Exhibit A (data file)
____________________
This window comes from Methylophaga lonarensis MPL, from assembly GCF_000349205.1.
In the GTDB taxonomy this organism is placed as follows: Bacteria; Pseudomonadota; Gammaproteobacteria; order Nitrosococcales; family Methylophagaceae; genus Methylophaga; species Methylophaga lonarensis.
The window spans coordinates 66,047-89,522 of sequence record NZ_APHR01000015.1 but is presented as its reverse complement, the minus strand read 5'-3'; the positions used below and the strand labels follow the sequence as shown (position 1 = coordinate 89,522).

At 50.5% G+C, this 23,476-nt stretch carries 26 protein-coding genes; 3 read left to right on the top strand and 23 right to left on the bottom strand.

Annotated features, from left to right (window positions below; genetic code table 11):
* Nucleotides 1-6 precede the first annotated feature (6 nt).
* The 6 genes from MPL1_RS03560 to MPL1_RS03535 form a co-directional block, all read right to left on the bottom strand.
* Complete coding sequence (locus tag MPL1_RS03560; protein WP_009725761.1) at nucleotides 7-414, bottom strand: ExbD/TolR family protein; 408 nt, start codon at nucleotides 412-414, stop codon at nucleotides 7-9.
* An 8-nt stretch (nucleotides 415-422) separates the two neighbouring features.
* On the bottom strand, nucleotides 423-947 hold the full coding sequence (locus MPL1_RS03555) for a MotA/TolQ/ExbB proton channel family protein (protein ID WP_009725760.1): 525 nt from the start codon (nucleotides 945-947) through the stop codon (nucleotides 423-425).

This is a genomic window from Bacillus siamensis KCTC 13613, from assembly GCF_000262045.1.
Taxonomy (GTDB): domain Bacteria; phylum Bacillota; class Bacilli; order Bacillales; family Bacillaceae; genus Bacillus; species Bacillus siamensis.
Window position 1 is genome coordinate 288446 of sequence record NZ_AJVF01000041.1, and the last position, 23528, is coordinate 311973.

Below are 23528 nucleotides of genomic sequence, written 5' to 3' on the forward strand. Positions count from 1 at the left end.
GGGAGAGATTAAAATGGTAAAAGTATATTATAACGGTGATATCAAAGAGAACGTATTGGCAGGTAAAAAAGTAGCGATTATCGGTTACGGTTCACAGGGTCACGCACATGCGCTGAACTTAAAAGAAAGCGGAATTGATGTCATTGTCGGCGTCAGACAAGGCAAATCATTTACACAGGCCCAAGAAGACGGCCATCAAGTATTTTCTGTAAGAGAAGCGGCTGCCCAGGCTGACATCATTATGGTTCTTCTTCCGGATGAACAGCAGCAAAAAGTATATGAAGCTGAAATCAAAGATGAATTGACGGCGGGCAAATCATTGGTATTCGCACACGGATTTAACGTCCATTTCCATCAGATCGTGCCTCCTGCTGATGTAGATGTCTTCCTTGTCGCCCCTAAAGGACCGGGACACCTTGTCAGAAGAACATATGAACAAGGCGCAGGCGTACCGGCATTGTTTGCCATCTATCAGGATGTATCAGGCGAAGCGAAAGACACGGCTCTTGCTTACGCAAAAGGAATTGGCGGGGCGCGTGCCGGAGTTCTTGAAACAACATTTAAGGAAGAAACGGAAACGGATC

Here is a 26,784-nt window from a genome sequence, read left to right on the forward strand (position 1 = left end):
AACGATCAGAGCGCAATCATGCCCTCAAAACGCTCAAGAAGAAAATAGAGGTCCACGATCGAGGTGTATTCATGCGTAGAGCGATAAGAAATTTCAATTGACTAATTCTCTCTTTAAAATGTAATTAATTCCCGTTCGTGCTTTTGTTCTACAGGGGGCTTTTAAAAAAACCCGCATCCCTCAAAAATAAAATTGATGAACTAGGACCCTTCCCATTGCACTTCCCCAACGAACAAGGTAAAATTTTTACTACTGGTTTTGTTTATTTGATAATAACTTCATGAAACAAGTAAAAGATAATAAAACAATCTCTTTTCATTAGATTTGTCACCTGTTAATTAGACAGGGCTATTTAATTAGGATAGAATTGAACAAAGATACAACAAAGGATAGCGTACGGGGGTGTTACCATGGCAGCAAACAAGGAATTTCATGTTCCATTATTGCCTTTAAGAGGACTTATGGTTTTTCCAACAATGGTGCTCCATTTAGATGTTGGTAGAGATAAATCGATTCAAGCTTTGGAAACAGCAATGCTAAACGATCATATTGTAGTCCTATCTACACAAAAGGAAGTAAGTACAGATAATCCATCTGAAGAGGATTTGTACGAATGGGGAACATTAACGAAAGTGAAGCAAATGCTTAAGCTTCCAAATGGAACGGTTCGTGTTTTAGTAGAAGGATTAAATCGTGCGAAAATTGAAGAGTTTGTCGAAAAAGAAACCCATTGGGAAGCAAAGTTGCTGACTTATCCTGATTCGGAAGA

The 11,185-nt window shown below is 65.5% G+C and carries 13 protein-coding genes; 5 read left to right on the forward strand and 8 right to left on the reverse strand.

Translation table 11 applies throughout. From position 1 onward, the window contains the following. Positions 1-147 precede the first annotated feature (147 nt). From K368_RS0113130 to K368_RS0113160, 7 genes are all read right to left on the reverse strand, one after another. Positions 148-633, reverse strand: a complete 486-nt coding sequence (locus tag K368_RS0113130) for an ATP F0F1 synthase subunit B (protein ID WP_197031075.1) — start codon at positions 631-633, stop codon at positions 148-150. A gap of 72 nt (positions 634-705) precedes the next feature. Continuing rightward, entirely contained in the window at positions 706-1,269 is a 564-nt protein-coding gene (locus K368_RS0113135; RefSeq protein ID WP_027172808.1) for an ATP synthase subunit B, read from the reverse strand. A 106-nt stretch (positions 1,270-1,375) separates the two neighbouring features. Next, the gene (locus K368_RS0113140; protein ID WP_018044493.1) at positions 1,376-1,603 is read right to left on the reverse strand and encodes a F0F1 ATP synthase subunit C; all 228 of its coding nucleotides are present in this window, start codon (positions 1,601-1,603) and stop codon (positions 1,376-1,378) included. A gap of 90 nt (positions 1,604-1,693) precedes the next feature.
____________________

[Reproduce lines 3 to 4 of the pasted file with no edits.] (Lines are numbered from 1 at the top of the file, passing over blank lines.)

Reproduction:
The window spans coordinates 66,047-89,522 of sequence record NZ_APHR01000015.1 but is presented as its reverse complement, the minus strand read 5'-3'; the positions used below and the strand labels follow the sequence as shown (position 1 = coordinate 89,522).

At 50.5% G+C, this 23,476-nt stretch carries 26 protein-coding genes; 3 read left to right on the top strand and 23 right to left on the bottom strand.